13 min read
Dear Intelligent American,
One hundred years ago this Wednesday past, Warren Harding passed away, and John Calvin Coolidge Jr. succeeded him as president of these United States, per the dictates of the Constitution. Below, in this missive’s “Bonus,” you will find an excerpt, from the Man of Few Word’s short but delightful autobiography, detailing what unfolded in the early morning hours in his father’s Vermont home in 1923.
Below too you will find an excerpt from a reflection (by the terrific Amity Shlaes) on the importance of the Coolidge presidency and its relevance to our times—we are not the first Americans who have had to grapple with progressivism.
You can (and should!) learn more about this great man: Do so at the Calvin Coolidge Presidential Foundation. Who knows, you too may become a convert to Calvinism.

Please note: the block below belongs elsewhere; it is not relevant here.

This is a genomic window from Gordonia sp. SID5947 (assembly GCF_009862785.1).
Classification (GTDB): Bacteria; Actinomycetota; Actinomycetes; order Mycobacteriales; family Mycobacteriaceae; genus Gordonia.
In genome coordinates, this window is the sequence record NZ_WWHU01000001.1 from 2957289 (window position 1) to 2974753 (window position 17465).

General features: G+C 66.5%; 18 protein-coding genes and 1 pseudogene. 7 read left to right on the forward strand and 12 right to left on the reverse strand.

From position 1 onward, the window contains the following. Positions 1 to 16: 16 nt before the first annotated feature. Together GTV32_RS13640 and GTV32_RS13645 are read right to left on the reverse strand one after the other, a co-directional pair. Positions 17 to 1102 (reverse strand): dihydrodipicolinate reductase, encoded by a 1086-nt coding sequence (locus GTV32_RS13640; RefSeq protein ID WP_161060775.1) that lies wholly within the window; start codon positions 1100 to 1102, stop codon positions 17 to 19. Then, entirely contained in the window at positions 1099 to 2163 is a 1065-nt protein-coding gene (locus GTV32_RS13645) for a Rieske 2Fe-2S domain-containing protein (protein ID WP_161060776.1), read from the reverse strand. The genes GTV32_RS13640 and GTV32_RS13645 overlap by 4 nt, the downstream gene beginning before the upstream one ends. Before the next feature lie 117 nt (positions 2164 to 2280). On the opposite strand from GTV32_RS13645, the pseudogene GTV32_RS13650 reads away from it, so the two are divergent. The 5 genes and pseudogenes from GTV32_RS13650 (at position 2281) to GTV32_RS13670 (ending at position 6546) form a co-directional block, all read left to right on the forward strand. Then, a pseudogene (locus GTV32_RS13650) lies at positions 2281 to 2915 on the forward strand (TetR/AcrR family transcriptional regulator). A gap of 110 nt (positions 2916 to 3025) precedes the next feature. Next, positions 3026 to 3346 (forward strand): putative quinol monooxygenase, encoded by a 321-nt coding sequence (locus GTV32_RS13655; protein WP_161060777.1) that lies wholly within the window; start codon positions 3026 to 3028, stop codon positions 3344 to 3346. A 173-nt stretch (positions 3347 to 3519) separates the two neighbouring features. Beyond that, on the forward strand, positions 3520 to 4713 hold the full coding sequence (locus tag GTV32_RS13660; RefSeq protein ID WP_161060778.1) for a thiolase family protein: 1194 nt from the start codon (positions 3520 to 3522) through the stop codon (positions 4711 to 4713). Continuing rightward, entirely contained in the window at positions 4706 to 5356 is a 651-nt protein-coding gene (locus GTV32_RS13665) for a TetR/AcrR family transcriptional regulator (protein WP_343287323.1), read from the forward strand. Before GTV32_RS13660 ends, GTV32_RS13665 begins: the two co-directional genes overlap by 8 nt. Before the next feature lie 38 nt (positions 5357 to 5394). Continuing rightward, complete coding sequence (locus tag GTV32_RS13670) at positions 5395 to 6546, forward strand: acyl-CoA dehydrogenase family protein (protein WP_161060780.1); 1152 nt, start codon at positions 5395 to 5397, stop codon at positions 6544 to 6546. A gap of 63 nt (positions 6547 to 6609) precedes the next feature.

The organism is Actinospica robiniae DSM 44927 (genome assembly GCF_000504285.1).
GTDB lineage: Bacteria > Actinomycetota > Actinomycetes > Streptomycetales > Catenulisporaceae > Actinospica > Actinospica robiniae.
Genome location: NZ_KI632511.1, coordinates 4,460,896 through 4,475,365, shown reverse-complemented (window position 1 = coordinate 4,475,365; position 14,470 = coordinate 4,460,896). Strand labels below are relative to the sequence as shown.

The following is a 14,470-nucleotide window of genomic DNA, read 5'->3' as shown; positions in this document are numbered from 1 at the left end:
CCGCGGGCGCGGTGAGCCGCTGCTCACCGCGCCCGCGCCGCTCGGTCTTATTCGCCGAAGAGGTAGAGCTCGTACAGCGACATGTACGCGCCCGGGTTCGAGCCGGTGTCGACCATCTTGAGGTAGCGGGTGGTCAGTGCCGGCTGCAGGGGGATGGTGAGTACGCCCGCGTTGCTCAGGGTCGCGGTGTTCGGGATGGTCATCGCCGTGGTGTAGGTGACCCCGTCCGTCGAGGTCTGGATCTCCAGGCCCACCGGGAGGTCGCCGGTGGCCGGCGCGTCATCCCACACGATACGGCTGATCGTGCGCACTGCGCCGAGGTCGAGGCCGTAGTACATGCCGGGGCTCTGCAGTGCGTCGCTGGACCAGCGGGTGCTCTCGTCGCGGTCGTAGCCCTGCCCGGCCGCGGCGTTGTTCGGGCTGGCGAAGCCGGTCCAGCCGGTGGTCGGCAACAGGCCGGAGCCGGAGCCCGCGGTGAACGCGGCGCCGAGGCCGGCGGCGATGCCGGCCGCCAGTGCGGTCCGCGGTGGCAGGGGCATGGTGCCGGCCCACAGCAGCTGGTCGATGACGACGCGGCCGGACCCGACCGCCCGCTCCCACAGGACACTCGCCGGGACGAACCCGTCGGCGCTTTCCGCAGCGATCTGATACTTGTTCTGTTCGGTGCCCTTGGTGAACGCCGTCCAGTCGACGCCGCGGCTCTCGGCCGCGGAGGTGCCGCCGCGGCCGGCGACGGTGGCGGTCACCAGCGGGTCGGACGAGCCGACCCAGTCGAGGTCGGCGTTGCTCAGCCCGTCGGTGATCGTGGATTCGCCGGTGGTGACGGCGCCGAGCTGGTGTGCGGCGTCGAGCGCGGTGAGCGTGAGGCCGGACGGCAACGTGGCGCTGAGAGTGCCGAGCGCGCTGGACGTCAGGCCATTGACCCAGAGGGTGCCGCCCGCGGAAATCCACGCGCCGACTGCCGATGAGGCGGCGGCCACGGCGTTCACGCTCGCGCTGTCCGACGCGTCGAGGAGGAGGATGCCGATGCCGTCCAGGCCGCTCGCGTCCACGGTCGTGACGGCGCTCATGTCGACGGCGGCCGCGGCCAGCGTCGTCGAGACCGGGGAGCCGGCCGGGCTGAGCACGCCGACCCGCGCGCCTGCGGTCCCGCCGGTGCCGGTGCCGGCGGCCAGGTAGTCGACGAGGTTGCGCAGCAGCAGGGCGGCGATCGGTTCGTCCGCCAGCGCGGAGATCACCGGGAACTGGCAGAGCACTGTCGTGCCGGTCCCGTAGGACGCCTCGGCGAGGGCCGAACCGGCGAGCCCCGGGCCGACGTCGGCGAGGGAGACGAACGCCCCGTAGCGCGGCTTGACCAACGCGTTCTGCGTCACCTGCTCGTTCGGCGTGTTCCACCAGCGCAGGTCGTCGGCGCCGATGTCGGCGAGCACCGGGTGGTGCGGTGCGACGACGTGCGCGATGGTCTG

The Business of Civil Thoughts Is Business (Truth Be Told, It’s Providing Excerpts and Links)
1. At Catholic World Report, James Jeffrey explains why he believes there has been a revival of religious pilgrimages. From the article:
“Pilgrimage seems to be a deeply ingrained part of human nature, with its roots in the seasonal migrations of hunter-gatherers, and, more remotely, in many millions of years of animal migrations,” Rupert Sheldrake, a preeminent biologist and author who, like Aldous Huxley before him, isn’t shy of exploring how science and religion can relate, writes in his book Science and Spiritual Practices. “For all of us today who live in villages, town and cities, this immemorial pattern of continual movement has come to an end.”